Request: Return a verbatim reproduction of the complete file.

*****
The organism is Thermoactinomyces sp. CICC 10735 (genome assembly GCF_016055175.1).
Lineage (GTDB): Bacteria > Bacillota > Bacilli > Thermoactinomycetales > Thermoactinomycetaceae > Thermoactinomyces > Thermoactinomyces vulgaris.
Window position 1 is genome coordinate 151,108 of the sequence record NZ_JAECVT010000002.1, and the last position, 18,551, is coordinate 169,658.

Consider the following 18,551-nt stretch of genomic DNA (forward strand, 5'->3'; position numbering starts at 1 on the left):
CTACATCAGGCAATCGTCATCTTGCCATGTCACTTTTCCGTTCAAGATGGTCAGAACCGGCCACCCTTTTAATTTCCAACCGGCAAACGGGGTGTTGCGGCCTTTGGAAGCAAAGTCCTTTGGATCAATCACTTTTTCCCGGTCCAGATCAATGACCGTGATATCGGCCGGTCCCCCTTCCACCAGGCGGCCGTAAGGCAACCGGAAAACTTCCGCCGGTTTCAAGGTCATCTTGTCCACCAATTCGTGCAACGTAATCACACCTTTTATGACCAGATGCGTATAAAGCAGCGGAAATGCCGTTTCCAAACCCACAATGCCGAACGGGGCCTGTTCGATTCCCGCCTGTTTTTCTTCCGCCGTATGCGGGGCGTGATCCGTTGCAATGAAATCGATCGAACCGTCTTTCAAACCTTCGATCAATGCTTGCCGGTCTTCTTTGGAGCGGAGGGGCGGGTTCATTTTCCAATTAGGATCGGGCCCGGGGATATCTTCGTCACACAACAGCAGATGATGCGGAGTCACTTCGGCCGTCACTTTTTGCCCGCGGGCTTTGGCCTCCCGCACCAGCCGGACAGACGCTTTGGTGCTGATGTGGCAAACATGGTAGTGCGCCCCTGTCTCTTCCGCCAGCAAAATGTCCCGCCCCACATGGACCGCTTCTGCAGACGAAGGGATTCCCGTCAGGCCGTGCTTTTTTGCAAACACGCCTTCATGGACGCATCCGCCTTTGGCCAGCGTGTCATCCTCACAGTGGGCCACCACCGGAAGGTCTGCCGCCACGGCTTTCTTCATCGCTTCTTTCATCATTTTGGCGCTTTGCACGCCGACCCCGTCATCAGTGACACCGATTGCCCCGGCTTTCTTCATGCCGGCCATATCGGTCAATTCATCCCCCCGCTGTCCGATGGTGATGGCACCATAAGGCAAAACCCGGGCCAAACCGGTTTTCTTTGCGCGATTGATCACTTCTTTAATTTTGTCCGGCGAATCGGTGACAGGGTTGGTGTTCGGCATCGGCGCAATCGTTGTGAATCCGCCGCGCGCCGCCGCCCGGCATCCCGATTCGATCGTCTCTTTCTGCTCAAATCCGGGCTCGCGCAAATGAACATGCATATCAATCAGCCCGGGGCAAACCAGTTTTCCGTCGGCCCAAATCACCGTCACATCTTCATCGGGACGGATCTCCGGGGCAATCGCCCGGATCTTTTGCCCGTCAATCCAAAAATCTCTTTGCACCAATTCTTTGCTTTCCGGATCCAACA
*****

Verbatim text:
The organism is Thermoactinomyces sp. CICC 10735 (genome assembly GCF_016055175.1).
Lineage (GTDB): Bacteria > Bacillota > Bacilli > Thermoactinomycetales > Thermoactinomycetaceae > Thermoactinomyces > Thermoactinomyces vulgaris.
Window position 1 is genome coordinate 151,108 of the sequence record NZ_JAECVT010000002.1, and the last position, 18,551, is coordinate 169,658.

Consider the following 18,551-nt stretch of genomic DNA (forward strand, 5'->3'; position numbering starts at 1 on the left):
CTACATCAGGCAATCGTCATCTTGCCATGTCACTTTTCCGTTCAAGATGGTCAGAACCGGCCACCCTTTTAATTTCCAACCGGCAAACGGGGTGTTGCGGCCTTTGGAAGCAAAGTCCTTTGGATCAATCACTTTTTCCCGGTCCAGATCAATGACCGTGATATCGGCCGGTCCCCCTTCCACCAGGCGGCCGTAAGGCAACCGGAAAACTTCCGCCGGTTTCAAGGTCATCTTGTCCACCAATTCGTGCAACGTAATCACACCTTTTATGACCAGATGCGTATAAAGCAGCGGAAATGCCGTTTCCAAACCCACAATGCCGAACGGGGCCTGTTCGATTCCCGCCTGTTTTTCTTCCGCCGTATGCGGGGCGTGATCCGTTGCAATGAAATCGATCGAACCGTCTTTCAAACCTTCGATCAATGCTTGCCGGTCTTCTTTGGAGCGGAGGGGCGGGTTCATTTTCCAATTAGGATCGGGCCCGGGGATATCTTCGTCACACAACAGCAGATGATGCGGAGTCACTTCGGCCGTCACTTTTTGCCCGCGGGCTTTGGCCTCCCGCACCAGCCGGACAGACGCTTTGGTGCTGATGTGGCAAACATGGTAGTGCGCCCCTGTCTCTTCCGCCAGCAAAATGTCCCGCCCCACATGGACCGCTTCTGCAGACGAAGGGATTCCCGTCAGGCCGTGCTTTTTTGCAAACACGCCTTCATGGACGCATCCGCCTTTGGCCAGCGTGTCATCCTCACAGTGGGCCACCACCGGAAGGTCTGCCGCCACGGCTTTCTTCATCGCTTCTTTCATCATTTTGGCGCTTTGCACGCCGACCCCGTCATCAGTGACACCGATTGCCCCGGCTTTCTTCATGCCGGCCATATCGGTCAATTCATCCCCCCGCTGTCCGATGGTGATGGCACCATAAGGCAAAACCCGGGCCAAACCGGTTTTCTTTGCGCGATTGATCACTTCTTTAATTTTGTCCGGCGAATCGGTGACAGGGTTGGTGTTCGGCATCGGCGCAATCGTTGTGAATCCGCCGCGCGCCGCCGCCCGGCATCCCGATTCGATCGTCTCTTTCTGCTCAAATCCGGGCTCGCGCAAATGAACATGCATATCAATCAGCCCGGGGCAAACCAGTTTTCCGTCGGCCCAAATCACCGTCACATCTTCATCGGGACGGATCTCCGGGGCAATCGCCCGGATCTTTTGCCCGTCAATCCAAAAATCTCTTTGCACCAATTCTTTGCTTTCCGGATCCAACA